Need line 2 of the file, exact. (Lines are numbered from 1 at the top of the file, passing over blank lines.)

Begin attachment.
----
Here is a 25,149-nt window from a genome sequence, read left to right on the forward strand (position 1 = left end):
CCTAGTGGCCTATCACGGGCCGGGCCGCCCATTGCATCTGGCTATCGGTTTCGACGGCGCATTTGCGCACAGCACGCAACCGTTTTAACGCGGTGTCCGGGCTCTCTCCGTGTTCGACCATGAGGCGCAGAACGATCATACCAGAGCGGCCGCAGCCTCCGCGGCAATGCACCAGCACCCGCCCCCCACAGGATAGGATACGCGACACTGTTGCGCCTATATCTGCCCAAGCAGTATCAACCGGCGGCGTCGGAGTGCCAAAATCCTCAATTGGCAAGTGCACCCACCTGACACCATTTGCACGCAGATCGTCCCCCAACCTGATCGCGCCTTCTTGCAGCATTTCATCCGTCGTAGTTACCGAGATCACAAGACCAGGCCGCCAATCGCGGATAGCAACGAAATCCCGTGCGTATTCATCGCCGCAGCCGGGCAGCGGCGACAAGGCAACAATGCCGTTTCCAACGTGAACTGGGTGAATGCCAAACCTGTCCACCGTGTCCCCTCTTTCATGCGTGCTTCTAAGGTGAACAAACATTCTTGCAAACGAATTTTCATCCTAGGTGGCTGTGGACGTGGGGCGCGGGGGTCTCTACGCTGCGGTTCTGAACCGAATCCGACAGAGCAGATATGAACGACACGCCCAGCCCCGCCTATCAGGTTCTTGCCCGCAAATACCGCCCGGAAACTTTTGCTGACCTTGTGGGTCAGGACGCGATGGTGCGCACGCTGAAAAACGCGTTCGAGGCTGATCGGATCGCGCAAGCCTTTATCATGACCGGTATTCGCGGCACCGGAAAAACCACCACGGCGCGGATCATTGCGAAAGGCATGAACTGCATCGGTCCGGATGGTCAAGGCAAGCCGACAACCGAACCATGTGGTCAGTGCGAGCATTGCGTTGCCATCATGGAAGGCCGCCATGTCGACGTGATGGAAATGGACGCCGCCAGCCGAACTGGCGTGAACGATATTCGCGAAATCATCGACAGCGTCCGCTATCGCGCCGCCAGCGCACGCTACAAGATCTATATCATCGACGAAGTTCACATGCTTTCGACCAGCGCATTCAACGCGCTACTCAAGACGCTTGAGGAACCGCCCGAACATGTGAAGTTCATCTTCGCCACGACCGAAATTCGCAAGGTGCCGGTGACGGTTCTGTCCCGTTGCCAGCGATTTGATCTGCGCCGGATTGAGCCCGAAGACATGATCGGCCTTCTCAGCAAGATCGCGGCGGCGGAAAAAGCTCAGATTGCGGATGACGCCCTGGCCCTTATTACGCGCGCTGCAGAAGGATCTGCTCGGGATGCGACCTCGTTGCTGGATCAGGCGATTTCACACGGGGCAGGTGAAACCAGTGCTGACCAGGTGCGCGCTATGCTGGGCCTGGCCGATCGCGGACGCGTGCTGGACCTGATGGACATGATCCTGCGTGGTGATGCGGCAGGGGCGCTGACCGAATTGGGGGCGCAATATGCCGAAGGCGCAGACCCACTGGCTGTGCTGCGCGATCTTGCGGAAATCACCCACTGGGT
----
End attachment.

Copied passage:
CCTAGTGGCCTATCACGGGCCGGGCCGCCCATTGCATCTGGCTATCGGTTTCGACGGCGCATTTGCGCACAGCACGCAACCGTTTTAACGCGGTGTCCGGGCTCTCTCCGTGTTCGACCATGAGGCGCAGAACGATCATACCAGAGCGGCCGCAGCCTCCGCGGCAATGCACCAGCACCCGCCCCCCACAGGATAGGATACGCGACACTGTTGCGCCTATATCTGCCCAAGCAGTATCAACCGGCGGCGTCGGAGTGCCAAAATCCTCAATTGGCAAGTGCACCCACCTGACACCATTTGCACGCAGATCGTCCCCCAACCTGATCGCGCCTTCTTGCAGCATTTCATCCGTCGTAGTTACCGAGATCACAAGACCAGGCCGCCAATCGCGGATAGCAACGAAATCCCGTGCGTATTCATCGCCGCAGCCGGGCAGCGGCGACAAGGCAACAATGCCGTTTCCAACGTGAACTGGGTGAATGCCAAACCTGTCCACCGTGTCCCCTCTTTCATGCGTGCTTCTAAGGTGAACAAACATTCTTGCAAACGAATTTTCATCCTAGGTGGCTGTGGACGTGGGGCGCGGGGGTCTCTACGCTGCGGTTCTGAACCGAATCCGACAGAGCAGATATGAACGACACGCCCAGCCCCGCCTATCAGGTTCTTGCCCGCAAATACCGCCCGGAAACTTTTGCTGACCTTGTGGGTCAGGACGCGATGGTGCGCACGCTGAAAAACGCGTTCGAGGCTGATCGGATCGCGCAAGCCTTTATCATGACCGGTATTCGCGGCACCGGAAAAACCACCACGGCGCGGATCATTGCGAAAGGCATGAACTGCATCGGTCCGGATGGTCAAGGCAAGCCGACAACCGAACCATGTGGTCAGTGCGAGCATTGCGTTGCCATCATGGAAGGCCGCCATGTCGACGTGATGGAAATGGACGCCGCCAGCCGAACTGGCGTGAACGATATTCGCGAAATCATCGACAGCGTCCGCTATCGCGCCGCCAGCGCACGCTACAAGATCTATATCATCGACGAAGTTCACATGCTTTCGACCAGCGCATTCAACGCGCTACTCAAGACGCTTGAGGAACCGCCCGAACATGTGAAGTTCATCTTCGCCACGACCGAAATTCGCAAGGTGCCGGTGACGGTTCTGTCCCGTTGCCAGCGATTTGATCTGCGCCGGATTGAGCCCGAAGACATGATCGGCCTTCTCAGCAAGATCGCGGCGGCGGAAAAAGCTCAGATTGCGGATGACGCCCTGGCCCTTATTACGCGCGCTGCAGAAGGATCTGCTCGGGATGCGACCTCGTTGCTGGATCAGGCGATTTCACACGGGGCAGGTGAAACCAGTGCTGACCAGGTGCGCGCTATGCTGGGCCTGGCCGATCGCGGACGCGTGCTGGACCTGATGGACATGATCCTGCGTGGTGATGCGGCAGGGGCGCTGACCGAATTGGGGGCGCAATATGCCGAAGGCGCAGACCCACTGGCTGTGCTGCGCGATCTTGCGGAAATCACCCACTGGGT